Case BriefsTribunals/Commissions/Regulatory Bodies

Consumer Disputes Redressal Commission, Gujarat State, Ahmedabad: Noting the fact that a patients Kidney was removed instead of the stones in the Kidney, Dr J.G. Mecwan (Presiding Member) expressing its’ opinion on medical negligence and hospital’s vicarious liability expressed that,

Hospital is liable with respect to medical negligence that may be direct liability or vicarious liability which means the liability of an employer for the negligent act of its employees.

Facts in Nutshell

Complainant stated that the present appellant was a hospital run by a charitable trust and Dr Shivubhai Patel was working as a Medical Officer/surgeon at the KMG General Hospital.

Complainant’s case was that the husband of the complainant approached the opponent with the complaint of back pain and difficulty in urination in the K.G.M Hospital and thereafter the Surgeon examined him and advised for USG. In the USG report it was revealed that the deceased’s left kidney was maltreated and therefore he was advised to go to some higher center for operation but as the complainant was unable to go there due to his financial condition, necessary medicines were prescribed by the opponent Doctor.

Complainant visited the opponent hospital with unbearable pain and therefore, a special investigation was done and the report was suggestive of 14mm stone with obstruction at P.U.J in left kidney and the right kidney was normal.

It is further submitted by the complainant that the operation was performed for removal of the stone from the kidney but instead of stone, the Kidney was removed by Dr Patel without any consent of her husband.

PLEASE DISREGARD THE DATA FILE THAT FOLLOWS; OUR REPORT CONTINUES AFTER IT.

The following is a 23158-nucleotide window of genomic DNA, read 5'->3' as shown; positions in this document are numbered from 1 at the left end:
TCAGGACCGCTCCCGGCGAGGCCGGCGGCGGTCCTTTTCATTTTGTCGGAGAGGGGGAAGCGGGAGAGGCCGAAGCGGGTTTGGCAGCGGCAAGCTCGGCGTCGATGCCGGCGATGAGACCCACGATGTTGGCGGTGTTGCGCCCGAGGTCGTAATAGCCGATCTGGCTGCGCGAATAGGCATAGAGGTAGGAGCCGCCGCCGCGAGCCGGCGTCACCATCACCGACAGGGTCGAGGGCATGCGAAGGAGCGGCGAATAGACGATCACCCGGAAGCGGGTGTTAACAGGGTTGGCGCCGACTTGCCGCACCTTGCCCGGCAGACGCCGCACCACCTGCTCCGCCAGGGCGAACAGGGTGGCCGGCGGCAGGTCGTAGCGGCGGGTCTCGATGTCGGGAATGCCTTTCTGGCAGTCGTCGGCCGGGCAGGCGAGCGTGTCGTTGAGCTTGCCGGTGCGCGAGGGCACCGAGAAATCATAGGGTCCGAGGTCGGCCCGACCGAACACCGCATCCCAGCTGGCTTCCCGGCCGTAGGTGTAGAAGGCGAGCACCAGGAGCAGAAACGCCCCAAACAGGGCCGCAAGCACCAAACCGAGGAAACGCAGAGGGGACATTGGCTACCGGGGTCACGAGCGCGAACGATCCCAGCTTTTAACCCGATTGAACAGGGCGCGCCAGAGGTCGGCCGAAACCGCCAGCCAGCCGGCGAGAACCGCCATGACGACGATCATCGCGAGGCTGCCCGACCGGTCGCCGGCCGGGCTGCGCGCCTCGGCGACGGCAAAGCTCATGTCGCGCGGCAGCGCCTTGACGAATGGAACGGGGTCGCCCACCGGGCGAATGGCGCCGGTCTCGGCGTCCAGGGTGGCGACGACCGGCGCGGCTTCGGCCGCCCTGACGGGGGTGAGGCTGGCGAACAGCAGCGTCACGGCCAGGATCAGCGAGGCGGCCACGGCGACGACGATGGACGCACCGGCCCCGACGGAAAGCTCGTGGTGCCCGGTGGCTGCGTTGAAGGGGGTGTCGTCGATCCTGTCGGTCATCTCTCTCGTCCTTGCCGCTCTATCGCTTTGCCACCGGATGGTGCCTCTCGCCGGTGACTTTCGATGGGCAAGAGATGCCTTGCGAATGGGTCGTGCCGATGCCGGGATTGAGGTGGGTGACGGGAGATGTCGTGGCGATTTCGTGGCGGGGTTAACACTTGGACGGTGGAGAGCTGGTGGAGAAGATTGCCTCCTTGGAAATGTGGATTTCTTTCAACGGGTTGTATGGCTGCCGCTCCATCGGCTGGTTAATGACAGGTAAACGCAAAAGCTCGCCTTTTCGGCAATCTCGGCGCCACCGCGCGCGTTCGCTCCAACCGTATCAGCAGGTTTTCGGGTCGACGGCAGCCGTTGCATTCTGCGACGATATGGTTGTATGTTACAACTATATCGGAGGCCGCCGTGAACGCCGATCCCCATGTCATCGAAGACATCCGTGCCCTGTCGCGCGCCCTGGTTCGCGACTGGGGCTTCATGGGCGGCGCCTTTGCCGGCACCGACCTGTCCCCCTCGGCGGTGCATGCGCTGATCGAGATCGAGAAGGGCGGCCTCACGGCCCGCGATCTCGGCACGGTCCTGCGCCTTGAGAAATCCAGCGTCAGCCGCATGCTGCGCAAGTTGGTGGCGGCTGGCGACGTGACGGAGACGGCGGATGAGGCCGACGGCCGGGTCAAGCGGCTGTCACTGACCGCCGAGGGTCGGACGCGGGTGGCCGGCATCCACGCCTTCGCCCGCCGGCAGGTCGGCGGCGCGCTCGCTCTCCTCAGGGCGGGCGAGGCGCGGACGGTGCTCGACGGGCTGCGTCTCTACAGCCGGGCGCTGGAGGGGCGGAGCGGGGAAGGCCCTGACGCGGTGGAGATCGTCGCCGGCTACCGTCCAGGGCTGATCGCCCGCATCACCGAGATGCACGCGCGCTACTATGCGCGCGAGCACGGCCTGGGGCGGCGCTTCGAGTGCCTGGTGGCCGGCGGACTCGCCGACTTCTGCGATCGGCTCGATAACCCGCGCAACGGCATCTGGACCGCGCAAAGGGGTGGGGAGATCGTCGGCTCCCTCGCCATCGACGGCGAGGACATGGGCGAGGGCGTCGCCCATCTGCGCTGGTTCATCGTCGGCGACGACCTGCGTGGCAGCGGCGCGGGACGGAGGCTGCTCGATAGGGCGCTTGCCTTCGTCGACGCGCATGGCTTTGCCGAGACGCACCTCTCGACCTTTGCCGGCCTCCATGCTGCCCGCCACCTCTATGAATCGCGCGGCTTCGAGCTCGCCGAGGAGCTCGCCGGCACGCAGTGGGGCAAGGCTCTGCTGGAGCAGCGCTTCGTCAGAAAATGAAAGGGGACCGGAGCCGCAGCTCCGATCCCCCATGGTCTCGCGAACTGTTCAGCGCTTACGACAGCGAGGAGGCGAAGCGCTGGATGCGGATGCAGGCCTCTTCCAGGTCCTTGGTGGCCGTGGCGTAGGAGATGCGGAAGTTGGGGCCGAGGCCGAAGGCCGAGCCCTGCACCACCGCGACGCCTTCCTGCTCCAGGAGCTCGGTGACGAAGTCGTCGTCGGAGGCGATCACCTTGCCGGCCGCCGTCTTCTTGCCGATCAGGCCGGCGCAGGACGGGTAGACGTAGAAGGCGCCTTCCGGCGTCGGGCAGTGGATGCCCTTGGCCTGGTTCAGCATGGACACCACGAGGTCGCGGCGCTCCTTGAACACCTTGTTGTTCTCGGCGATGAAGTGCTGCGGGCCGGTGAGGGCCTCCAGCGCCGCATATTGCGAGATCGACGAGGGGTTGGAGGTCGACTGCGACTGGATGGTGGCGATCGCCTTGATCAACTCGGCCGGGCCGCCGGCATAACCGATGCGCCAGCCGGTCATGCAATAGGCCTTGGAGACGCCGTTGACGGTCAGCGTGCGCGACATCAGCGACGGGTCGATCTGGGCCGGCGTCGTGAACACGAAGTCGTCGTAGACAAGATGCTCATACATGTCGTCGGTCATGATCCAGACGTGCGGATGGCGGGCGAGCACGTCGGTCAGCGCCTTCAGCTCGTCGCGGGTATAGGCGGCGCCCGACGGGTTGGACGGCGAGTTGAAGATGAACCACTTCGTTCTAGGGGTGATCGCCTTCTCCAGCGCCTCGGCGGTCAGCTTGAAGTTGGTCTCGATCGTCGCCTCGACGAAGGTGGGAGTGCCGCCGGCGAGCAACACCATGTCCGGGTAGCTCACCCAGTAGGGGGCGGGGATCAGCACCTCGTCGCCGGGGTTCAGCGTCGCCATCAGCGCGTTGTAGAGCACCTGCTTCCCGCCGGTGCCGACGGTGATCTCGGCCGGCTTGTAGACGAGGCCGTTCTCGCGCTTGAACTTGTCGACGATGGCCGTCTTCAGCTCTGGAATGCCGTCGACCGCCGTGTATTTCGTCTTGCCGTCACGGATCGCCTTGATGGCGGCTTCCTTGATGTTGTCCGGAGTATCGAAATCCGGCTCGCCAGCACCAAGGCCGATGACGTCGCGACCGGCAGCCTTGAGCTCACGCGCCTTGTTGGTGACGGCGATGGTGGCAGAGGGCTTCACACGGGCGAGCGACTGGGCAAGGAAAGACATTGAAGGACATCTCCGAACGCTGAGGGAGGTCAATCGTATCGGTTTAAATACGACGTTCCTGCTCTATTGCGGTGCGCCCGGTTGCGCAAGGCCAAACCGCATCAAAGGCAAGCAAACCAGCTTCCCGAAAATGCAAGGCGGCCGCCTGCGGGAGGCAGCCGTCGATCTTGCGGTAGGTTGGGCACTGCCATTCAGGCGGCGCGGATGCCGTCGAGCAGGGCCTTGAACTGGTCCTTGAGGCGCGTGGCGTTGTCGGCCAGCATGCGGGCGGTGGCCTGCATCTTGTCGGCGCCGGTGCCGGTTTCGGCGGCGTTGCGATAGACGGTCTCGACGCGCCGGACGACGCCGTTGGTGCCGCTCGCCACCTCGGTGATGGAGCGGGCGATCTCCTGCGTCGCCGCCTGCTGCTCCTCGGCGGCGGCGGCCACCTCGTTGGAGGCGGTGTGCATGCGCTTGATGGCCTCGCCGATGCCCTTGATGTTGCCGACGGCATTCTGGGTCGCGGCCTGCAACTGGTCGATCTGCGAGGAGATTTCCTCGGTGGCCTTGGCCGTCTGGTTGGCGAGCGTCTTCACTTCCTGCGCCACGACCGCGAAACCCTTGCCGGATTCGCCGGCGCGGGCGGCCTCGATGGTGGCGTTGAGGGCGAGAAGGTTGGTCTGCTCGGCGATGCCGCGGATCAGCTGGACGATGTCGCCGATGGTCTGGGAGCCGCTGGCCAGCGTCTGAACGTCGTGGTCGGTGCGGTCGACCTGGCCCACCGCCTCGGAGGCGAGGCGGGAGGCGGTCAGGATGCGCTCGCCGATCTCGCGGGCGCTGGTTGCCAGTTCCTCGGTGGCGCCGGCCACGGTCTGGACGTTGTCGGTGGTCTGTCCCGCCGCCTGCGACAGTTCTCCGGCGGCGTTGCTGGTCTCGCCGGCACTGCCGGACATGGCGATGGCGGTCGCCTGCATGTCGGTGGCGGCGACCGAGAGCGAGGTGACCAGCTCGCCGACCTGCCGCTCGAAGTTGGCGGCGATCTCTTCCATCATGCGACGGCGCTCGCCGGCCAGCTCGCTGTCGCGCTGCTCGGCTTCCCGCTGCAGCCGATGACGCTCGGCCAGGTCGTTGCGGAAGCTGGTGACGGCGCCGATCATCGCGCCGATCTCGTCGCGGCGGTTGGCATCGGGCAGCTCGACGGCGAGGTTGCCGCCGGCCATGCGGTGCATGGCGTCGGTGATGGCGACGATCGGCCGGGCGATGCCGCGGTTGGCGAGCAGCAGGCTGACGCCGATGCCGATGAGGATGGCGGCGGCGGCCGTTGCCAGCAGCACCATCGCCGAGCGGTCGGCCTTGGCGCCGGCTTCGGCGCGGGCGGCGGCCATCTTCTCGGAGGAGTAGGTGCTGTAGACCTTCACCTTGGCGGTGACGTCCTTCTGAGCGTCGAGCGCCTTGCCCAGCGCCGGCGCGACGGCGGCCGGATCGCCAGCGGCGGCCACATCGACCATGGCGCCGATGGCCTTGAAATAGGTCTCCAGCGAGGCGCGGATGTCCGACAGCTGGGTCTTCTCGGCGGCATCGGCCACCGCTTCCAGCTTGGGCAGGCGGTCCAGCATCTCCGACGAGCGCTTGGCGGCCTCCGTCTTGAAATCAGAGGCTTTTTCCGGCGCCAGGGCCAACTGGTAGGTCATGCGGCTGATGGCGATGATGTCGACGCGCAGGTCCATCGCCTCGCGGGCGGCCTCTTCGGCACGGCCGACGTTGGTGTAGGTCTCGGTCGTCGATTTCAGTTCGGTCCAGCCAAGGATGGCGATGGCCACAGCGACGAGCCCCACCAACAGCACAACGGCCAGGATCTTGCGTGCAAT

After the above incident, patient’s condition worsened, and he eventually died and therefore the complainant filed a consumer complaint against the opponent for gross medical negligence and deficiency in service before the District Commission.

District Commission partly allowed the complaint of the complainant.

Being aggrieved by the impugned order of the District Commission, Nadiad the original opponent 02 has filed the present appeal against the original complainant before this Commission.

Main Consideration:

Opponent Doctor removed the Kidney instead of removing the stone from the kidney.

Opponent 3 – Insurance Company contended that Opponent 2 Hospital had taken an insurance policy for the legal liability and therefore OP-3 was not at all liable for the payment of the medical negligence for the opponent Doctor i.e. employee of the opponent 2 Hospital.